MELBOURNE, Florida — The National Archives released the 1940 census to the public on April 2, 2012 after a mandatory 72-year waiting period. This website, designed and hosted by Archives.com, provides access to digital images of the census – more than 3.8 million pages. It offers a glimpse of what Brevard County looked like just before the outbreak of World War II.
Pictured above is a portion of the population schedule taken in Titusville, Florida which shows a high proportion of lodgers in family homes – a common practice in 1940’s Brevard and across the country at that time. While geographical mobility was on the upswing in 1940, the place of birth listed most often for people living in Brevard County were still from Florida and nearby southern states such a Georgia, South Carolina, and Alabama.
The 1940 census was taken in April 1940 (official date was April 1, though entries were recorded throughout early April). The Federal government requires a census to be taken once every ten years for the apportionment of members of the U.S. House of Representatives. The first census was taken in 1790. Over the years, the format of census schedules changed and more questions were asked.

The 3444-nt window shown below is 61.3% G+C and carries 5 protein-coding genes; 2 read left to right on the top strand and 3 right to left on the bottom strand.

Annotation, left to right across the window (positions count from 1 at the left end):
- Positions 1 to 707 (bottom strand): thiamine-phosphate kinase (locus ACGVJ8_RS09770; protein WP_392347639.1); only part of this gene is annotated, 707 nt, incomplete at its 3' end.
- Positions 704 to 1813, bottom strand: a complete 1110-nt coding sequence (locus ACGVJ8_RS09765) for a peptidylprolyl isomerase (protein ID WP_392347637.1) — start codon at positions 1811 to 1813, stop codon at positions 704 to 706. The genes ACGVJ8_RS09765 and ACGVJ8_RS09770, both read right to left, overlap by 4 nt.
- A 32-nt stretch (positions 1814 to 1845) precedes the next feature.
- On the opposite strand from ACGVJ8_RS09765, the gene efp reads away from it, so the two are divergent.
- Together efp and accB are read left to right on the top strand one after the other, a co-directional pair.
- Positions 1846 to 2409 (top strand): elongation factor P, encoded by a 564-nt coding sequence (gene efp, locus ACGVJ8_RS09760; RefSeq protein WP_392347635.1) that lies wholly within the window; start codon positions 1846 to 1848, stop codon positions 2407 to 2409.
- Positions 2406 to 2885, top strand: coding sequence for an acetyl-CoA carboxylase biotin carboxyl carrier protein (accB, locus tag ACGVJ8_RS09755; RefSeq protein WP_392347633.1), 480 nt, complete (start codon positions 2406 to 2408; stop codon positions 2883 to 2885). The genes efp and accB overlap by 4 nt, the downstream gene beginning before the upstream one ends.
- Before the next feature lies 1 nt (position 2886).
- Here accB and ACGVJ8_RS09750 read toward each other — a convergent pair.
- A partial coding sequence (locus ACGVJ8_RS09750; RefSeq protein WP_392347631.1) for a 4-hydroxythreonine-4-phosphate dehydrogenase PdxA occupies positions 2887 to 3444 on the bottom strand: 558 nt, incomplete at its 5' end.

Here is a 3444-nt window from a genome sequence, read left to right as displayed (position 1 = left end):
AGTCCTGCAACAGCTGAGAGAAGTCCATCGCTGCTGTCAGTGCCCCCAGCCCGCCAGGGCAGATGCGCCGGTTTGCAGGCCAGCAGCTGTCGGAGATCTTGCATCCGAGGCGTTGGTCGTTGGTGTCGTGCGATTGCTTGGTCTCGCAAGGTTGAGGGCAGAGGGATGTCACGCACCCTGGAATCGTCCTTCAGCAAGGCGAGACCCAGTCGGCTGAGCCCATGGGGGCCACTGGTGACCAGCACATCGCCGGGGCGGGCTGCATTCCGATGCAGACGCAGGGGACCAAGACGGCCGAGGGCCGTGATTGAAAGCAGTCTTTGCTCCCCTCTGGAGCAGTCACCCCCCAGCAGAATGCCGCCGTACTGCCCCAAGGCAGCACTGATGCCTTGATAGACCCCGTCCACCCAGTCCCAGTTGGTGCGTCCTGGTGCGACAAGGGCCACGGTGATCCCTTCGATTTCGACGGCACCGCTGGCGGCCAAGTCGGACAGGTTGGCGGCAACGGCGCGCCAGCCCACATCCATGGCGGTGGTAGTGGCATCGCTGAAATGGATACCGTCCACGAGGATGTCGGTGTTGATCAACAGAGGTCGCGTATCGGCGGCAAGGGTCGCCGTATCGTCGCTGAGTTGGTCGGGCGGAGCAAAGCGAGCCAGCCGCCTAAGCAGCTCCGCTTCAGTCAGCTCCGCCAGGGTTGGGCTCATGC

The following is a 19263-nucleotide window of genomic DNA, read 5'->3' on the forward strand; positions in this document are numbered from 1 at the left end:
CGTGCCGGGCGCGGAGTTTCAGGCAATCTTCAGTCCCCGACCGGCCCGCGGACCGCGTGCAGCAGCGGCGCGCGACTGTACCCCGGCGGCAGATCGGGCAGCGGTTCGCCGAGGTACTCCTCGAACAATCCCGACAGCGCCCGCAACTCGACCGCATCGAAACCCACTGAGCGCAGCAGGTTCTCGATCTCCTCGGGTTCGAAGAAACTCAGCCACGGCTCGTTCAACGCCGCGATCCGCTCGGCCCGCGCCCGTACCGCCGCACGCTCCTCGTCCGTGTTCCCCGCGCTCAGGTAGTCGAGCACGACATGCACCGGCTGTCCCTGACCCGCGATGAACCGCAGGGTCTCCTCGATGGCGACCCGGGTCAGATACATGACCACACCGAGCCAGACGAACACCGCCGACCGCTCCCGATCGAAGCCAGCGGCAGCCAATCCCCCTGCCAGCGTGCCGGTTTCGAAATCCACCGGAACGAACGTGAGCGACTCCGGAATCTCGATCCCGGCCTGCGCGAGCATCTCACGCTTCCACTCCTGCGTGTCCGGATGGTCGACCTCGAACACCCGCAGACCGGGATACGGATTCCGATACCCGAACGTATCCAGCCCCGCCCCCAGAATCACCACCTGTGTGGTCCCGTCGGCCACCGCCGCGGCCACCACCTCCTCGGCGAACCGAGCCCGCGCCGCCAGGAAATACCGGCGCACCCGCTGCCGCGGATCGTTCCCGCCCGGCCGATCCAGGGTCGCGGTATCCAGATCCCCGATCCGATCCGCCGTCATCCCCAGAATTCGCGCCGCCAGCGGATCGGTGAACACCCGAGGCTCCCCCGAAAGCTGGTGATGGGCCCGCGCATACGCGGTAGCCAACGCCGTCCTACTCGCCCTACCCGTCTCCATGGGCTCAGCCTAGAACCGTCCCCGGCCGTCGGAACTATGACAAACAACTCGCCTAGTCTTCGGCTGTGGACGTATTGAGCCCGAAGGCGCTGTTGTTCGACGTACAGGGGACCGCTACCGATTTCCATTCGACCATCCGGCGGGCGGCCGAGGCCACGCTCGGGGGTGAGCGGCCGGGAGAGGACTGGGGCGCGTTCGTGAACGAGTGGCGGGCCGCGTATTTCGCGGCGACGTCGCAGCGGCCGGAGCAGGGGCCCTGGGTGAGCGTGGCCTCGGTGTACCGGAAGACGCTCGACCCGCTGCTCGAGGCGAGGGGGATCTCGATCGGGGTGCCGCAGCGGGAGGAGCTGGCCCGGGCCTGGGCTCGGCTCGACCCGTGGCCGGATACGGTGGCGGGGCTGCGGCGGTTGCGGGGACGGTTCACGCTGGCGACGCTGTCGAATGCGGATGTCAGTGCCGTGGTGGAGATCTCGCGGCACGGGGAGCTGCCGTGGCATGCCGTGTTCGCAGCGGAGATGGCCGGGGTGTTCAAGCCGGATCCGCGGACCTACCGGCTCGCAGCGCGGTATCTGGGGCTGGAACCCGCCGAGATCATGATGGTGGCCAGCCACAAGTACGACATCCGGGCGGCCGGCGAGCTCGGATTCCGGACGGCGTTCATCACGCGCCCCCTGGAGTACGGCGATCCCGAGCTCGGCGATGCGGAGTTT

Census records are the only records that describe the entire population of the United States on a particular day. The 1940 census is no different. The answers given to the census takers tell us, in detail, what the United States looked like on April 1, 1940, and what issues were most relevant to Americans after a decade of economic depression.
The 1940 census reflects economic tumult of the Great Depression and President Franklin D. Roosevelt’s New Deal recovery program of the 1930s. Between 1930 and 1940, the population of the Continental United States increased 7.2% to 131,669,275.
There were also separate pages for people living in a hotel tourist home, or trailer camp – which were common in Brevard County, Florida. These people were to be counted on April 8th and 9th. Their census information begins on page 81A for each enumeration district. Sometimes the entries for people who were enumerated later and those in tourist homes and trailer camps are less than one page each, while they can go on for several pages in large urban areas. In some enumeration districts, there were no such entries and do not have a page 61 or page 81.
To search a particular area in Brevard, start here. Select Florida in the drop down box, then Brevard. Leave the city selection as “ALL.” Click on “Search” and a list of cities and towns in Brevard County will appear.